In my adult life I have started three businesses from scratch. Each time I had to give to get. I had to take on financial risk and invest my own capital and time up front before ever making a nickel for myself. Each time I had good ideas, education, strong ethics, dedicated work habits, focus, devotion and integrity. None of these things created jobs for others. Build it and they will come–only our customers created revenue and jobs.
Good customers are the life-blood of every business. Succesful long-term entrepreneurs understand this most important economic fact and never forget it. Without enough stable customers, every business will struggle and eventually fail.
That said, there is a common human tendency in some owners and managers to become intoxicated by success. They go native. They start to believe revenues are a direct product of their own genius and initiative. They forget where their business comes from–they start to take all of the credit. They begin to believe that they–not their customers– create jobs.
A reader sent me this article a while back and I finally got to read it yesterday. Everyone should. See Reward true job creators: Nick Hanauer. Until we get more customers back on stream, with jobs–not one-off hand outs or emergency benefits but recurring, regular income to spend in our domestic businesses–our economy will continue to stagnate and struggle.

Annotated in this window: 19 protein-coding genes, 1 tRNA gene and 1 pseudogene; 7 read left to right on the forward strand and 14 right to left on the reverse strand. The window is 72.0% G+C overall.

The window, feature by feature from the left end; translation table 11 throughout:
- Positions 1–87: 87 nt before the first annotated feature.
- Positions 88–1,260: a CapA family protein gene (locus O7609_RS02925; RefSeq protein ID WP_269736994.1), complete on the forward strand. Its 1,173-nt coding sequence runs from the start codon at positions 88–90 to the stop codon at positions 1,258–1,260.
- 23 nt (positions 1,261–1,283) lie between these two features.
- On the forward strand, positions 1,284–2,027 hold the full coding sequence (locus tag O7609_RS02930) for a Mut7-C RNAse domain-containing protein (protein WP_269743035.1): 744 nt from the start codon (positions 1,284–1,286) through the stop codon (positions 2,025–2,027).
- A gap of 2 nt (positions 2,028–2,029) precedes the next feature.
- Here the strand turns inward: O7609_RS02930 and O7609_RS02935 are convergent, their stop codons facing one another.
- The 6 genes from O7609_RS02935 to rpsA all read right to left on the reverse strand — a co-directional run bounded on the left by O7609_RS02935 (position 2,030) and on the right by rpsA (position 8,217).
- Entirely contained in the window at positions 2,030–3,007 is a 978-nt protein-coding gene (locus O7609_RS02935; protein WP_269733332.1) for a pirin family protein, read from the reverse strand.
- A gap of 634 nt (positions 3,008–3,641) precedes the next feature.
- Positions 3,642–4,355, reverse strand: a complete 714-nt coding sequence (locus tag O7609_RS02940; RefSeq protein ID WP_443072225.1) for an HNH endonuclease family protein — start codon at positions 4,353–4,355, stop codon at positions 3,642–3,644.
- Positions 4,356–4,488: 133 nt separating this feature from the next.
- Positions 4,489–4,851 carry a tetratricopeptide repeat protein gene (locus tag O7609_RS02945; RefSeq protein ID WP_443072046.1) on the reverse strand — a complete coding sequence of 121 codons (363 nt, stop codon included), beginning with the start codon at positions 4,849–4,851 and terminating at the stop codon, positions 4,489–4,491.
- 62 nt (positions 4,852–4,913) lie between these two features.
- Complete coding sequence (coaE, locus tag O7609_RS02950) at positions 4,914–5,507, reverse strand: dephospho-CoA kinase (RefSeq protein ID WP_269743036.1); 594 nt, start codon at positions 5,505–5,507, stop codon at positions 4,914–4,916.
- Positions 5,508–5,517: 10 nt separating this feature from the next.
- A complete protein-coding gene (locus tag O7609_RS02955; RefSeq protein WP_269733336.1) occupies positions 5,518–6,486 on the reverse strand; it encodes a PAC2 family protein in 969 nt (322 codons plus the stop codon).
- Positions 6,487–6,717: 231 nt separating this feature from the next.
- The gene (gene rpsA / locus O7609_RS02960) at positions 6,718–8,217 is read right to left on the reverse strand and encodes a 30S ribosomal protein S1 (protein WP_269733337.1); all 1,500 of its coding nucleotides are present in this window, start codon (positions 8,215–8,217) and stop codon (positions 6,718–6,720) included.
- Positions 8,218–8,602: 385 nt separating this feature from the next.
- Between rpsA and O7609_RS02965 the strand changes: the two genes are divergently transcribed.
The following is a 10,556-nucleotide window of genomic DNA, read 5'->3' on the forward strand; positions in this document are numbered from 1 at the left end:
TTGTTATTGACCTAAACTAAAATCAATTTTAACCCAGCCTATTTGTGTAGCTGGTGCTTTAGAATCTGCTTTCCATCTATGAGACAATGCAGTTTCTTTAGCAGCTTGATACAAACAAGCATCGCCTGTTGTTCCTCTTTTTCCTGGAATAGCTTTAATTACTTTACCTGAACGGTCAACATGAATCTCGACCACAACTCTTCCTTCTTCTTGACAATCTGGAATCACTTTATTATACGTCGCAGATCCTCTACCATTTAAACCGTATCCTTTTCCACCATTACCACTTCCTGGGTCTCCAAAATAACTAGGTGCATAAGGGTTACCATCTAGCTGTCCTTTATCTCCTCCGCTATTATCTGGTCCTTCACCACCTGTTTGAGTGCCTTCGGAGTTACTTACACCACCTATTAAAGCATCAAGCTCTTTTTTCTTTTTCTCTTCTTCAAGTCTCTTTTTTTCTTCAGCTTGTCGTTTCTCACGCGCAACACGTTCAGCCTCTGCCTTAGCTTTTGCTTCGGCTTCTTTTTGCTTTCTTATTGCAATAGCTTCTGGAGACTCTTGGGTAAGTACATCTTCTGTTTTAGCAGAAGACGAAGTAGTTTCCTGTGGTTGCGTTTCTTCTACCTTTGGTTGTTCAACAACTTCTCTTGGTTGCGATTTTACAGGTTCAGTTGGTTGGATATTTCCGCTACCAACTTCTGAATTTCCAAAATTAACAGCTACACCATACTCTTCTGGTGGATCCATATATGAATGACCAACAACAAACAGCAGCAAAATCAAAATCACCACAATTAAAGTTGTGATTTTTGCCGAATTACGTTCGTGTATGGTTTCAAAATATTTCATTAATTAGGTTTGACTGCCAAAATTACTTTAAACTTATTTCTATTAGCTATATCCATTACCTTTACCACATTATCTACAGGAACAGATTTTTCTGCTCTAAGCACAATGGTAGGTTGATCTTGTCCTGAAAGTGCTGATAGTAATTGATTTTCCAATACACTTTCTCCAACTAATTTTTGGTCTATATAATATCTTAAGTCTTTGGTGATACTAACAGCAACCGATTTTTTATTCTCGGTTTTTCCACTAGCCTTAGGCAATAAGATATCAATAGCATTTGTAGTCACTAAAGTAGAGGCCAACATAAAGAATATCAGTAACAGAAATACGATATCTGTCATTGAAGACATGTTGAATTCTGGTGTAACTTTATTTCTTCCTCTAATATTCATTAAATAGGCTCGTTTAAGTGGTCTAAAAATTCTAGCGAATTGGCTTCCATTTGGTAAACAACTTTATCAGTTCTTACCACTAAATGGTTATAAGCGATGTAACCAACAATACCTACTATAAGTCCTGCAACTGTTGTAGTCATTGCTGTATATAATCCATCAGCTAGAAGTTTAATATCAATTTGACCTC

Those with successful businesses and high incomes cannot keep all of our cake through low tax rates and also expect our economy to have a robust customer base too. We used excessive consumer debt to fund spending deficits over the past 30 years and now we are all paying for the weight of this burden through a prolonged period of asset deflation and slow growth. Most of those who have the highest wealth today made it as customers, financial institutions and governments became recklessly indebted and capital depleted over the past three decades. That path has now been exhausted. Time to change tactics. We all have to help refill the fiscal tank and clean up the mess of the world’s wild spending orgy. Bailing out more banks and weak businesses will not do it. In the end we will all pay, one way and another.
Also see this excellent piece from Dylan Ratigan today: Encouraging the right kind of greed